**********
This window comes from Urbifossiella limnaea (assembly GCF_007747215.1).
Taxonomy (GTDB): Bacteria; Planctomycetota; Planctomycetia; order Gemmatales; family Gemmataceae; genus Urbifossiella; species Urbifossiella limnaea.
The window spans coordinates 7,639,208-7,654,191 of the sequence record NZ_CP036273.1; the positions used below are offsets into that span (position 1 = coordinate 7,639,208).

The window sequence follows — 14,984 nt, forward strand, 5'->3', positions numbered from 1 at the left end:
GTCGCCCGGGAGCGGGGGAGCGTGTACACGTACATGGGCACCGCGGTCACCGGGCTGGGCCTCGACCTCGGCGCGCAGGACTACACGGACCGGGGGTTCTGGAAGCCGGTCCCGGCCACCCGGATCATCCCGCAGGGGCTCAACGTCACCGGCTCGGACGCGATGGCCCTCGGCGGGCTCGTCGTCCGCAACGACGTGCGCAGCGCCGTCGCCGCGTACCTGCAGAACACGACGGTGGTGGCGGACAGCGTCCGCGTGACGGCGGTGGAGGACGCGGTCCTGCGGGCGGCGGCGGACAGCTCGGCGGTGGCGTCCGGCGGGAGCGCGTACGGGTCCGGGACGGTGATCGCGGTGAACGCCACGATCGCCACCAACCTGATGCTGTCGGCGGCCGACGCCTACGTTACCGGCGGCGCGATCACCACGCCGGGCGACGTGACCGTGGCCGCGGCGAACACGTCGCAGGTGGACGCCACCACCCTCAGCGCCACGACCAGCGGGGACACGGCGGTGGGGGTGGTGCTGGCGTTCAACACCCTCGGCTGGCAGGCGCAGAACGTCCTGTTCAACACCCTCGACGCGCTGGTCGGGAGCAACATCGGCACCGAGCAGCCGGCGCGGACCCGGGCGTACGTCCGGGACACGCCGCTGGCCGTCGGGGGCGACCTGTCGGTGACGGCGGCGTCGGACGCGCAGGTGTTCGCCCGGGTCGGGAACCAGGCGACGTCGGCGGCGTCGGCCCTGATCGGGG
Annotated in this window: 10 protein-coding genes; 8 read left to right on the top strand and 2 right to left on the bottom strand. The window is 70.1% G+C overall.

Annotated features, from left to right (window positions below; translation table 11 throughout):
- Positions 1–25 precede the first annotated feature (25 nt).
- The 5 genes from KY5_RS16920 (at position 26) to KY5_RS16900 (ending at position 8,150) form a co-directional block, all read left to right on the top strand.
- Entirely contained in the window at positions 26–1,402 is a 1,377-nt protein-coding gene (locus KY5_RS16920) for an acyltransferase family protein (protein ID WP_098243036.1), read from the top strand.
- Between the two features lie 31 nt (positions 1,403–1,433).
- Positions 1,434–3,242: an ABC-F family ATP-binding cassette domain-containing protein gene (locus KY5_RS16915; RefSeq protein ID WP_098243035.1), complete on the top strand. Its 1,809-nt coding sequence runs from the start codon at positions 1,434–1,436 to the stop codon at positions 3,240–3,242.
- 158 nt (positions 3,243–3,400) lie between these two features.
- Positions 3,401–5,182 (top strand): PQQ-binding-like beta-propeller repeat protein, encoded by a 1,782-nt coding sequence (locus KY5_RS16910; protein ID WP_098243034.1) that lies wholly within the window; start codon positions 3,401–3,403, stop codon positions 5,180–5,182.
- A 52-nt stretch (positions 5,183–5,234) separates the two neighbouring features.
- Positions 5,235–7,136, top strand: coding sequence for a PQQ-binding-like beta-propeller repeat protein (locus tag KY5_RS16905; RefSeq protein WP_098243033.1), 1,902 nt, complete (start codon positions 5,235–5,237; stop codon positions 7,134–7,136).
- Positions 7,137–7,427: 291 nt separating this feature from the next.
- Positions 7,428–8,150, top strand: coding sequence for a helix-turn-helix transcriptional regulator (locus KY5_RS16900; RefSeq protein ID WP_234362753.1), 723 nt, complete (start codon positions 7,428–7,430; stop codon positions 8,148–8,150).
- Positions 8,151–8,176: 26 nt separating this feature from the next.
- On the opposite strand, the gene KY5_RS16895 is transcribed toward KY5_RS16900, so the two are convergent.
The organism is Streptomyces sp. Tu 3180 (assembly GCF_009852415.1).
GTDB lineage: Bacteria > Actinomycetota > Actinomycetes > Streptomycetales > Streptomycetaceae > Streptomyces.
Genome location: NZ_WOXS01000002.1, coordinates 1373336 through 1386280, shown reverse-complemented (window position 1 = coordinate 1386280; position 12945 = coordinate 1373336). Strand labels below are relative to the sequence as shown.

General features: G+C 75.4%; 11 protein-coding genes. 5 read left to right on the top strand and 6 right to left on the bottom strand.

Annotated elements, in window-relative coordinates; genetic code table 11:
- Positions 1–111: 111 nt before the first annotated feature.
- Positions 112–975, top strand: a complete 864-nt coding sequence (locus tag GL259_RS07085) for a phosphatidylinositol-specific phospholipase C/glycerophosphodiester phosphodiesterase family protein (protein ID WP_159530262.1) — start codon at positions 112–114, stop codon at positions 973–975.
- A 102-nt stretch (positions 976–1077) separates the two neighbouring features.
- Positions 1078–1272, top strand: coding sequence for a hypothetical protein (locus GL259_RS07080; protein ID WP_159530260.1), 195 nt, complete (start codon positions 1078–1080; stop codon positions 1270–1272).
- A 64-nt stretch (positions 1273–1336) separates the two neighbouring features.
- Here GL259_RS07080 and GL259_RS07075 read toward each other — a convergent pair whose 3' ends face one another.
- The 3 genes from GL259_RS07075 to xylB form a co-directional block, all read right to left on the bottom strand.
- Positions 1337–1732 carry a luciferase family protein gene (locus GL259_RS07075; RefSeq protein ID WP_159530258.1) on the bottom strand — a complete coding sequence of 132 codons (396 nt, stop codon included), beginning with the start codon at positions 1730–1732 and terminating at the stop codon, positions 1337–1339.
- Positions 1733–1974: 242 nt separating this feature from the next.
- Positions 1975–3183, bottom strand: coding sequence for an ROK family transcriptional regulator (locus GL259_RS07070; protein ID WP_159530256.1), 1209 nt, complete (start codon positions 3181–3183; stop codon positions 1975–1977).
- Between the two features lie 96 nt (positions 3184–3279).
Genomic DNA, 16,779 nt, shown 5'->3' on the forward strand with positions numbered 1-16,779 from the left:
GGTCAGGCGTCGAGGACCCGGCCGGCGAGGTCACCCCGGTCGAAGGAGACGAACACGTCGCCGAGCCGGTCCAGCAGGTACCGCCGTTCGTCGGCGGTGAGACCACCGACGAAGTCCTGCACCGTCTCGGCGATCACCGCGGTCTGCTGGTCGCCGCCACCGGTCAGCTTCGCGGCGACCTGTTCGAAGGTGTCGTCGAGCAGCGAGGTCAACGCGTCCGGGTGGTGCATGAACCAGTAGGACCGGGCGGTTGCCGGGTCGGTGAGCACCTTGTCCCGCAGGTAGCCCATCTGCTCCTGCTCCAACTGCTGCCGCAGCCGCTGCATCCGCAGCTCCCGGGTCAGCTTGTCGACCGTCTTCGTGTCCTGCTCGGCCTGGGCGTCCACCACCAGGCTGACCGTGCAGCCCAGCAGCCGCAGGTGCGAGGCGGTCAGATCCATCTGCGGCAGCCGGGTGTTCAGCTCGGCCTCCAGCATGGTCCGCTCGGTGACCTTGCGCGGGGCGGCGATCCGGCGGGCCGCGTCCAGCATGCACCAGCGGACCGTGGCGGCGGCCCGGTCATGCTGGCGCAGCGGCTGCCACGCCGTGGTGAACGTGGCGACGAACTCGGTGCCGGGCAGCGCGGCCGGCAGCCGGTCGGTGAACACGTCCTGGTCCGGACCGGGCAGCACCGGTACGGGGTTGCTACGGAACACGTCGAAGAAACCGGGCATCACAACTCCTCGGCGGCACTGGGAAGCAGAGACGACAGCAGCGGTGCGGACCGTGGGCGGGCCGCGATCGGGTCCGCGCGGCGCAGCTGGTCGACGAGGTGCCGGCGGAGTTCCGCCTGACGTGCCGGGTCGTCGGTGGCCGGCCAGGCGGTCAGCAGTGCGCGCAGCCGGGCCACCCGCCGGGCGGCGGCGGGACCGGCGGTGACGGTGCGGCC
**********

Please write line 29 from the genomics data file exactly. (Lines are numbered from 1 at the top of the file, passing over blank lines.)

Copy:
- Positions 1078–1272, top strand: coding sequence for a hypothetical protein (locus GL259_RS07080; protein ID WP_159530260.1), 195 nt, complete (start codon positions 1078–1080; stop codon positions 1270–1272).